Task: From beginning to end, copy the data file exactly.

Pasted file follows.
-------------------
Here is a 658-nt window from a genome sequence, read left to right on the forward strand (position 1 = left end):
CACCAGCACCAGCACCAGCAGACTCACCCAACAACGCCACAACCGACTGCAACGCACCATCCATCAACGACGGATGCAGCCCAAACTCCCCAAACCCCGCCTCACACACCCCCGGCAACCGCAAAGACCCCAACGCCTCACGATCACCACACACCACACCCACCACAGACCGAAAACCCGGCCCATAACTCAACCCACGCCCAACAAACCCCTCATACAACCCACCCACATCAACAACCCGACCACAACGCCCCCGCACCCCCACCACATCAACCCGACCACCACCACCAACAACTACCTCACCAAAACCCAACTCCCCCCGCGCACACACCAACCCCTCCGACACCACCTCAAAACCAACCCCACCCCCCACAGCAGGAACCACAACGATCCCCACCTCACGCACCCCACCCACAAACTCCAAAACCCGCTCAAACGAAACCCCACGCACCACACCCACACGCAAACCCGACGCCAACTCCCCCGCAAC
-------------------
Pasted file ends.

Here is a 658-nt window from a genome sequence, read left to right on the forward strand (position 1 = left end):
CACCAGCACCAGCACCAGCAGACTCACCCAACAACGCCACAACCGACTGCAACGCACCATCCATCAACGACGGATGCAGCCCAAACTCCCCAAACCCCGCCTCACACACCCCCGGCAACCGCAAAGACCCCAACGCCTCACGATCACCACACACCACACCCACCACAGACCGAAAACCCGGCCCATAACTCAACCCACGCCCAACAAACCCCTCATACAACCCACCCACATCAACAACCCGACCACAACGCCCCCGCACCCCCACCACATCAACCCGACCACCACCACCAACAACTACCTCACCAAAACCCAACTCCCCCCGCGCACACACCAACCCCTCCGACACCACCTCAAAACCAACCCCACCCCCCACAGCAGGAACCACAACGATCCCCACCTCACGCACCCCACCCACAAACTCCAAAACCCGCTCAAACGAAACCCCACGCACCACACCCACACGCAAACCCGACGCCAACTCCCCCGCAAC